Diabetes and your eyes
People who have type 1 or type 2 diabetes are at risk of developing serious eye conditions, that may even lead to blindness.
Especially poorly controlled or undiagnosed diabetes, but in some cases well controlled diabetes, can lead to a constellation of eye problems, Diabetic eye disease can lead to : diabetic retinopathy, premature cataract or glaucoma. All of these can lead to permanent vision loss.
What is diabetic retinopathy?
Diabetic retinopathy is the most common form of diabetic eye disease.
It is known that elevated blood sugar in patients with diabetes leads to blood vessel damage throughout the body and to the retina in particular. As a result, patients with diabetic retinopathy, have been found to have abnormal leaky blood vessels and often go on to grow abnormal fragile blood vessels.
As a result, patients with diabetic retinopathy, have been found to have abnormal leaky blood vessels and often go on to grow abnormal fragile blood vessels.
Patients with early onset or mild diabetic retinopathy may not notice changes to their vision. With time however, diabetic retinopathy is guaranteed to lead to bilateral vision loss. If you or a family member have diabetes, please make an appointment to see us at the European Eye Center. If you have diabetes, you should have a comprehensive eye exam yearly.
What are the stages of diabetic retinopathy?
Diabetic retinopathy has four stages, mild non-proliferative retinopathy, moderate non-proliferative retinopathy, severe non-proliferative retinopathy, and proliferative retinopathy. These are determined based on fundus (retina) exam findings. Sometimes your ophthalmologist may need to perform fluorescein angiography or OCT scanning to further evaluate your diabetic retinopathy.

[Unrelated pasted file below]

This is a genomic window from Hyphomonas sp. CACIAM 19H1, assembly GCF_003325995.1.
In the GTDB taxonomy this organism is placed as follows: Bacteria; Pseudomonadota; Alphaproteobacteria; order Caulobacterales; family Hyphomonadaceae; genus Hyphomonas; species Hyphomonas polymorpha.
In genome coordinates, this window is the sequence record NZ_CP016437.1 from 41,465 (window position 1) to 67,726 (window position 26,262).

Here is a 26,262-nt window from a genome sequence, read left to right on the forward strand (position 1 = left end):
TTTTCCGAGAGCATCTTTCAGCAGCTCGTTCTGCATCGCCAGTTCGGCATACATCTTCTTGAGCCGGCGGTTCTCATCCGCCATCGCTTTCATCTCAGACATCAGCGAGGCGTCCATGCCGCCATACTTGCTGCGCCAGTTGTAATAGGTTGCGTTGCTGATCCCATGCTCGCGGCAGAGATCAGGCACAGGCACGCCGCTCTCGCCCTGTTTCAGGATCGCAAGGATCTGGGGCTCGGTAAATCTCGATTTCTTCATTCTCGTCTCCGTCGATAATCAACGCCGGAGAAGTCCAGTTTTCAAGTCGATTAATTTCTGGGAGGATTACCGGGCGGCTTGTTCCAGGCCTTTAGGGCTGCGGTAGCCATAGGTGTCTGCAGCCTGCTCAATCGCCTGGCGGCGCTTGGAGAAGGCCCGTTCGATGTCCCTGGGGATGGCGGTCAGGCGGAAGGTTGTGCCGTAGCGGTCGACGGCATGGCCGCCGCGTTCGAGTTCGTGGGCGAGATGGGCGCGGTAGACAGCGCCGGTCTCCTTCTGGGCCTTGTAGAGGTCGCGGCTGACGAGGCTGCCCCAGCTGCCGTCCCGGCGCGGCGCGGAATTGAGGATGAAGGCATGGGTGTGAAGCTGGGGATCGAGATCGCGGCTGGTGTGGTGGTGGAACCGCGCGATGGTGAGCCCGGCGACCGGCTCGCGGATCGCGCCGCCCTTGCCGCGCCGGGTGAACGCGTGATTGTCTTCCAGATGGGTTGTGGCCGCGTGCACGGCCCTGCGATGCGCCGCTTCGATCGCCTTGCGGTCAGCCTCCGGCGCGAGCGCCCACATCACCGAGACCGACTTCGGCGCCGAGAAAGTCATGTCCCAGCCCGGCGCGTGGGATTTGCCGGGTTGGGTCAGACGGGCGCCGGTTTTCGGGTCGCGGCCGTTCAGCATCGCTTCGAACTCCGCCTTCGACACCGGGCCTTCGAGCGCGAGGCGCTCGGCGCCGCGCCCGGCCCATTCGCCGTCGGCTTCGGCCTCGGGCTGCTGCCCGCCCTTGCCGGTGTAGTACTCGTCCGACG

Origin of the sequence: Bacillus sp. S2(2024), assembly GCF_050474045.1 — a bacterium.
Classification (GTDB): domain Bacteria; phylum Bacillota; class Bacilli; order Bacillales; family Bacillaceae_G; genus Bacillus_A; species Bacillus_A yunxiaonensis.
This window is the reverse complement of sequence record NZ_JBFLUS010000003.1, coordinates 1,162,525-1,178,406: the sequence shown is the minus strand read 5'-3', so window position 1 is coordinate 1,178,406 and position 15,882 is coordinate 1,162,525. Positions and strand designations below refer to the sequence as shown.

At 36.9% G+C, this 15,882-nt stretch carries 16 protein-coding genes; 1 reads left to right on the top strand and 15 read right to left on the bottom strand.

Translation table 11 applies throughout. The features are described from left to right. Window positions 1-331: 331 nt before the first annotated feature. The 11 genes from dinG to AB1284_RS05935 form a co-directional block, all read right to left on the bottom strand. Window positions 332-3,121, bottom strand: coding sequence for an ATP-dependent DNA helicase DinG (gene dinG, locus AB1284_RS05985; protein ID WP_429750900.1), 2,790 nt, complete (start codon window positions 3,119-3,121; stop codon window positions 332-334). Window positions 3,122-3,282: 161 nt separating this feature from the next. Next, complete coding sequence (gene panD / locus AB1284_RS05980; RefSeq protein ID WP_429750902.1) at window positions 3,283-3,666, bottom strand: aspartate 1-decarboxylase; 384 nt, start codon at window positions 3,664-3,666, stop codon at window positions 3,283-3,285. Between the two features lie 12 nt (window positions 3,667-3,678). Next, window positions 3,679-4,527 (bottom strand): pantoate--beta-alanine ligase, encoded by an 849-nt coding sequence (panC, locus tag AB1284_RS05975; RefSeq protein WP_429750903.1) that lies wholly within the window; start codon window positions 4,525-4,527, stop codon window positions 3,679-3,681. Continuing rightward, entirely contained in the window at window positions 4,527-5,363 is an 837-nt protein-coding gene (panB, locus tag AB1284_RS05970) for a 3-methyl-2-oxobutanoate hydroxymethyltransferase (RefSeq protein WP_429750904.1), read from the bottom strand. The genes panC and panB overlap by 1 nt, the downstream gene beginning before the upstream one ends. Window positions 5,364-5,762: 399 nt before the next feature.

How does diabetic retinopathy cause vision loss?
There are 2 main ways that elevated blood sugar in diabetes can lead to visual loss. Abnormal blood vessels can grow. Due to the fragile nature of these vessels, they often leak and bleed causing blurriness and distortion of vision. Alternatively, incompetent damaged blood vessels can leak into the macula, the part of the retina that is used for sharp crisp center vision. This leads to macula swelling, also referred to as macular edema, and results in vision loss.
Who is at risk for diabetic retinopathy?
All people with diabetes type 1 or 2 insulin dependent or non-insulin dependent, are at risk to develop diabetic retinopathy. As a result anyone with diabetes should get an annual comprehensive eye exam. Approximately half of the patients when diagnosed with diabetes, already have some stage of diabetic retinopathy. If you have diabetic retinopathy, your doctor can recommend treatment to help prevent its progression.
A retina specialist is the best qualified to treat diabetic retinopathy.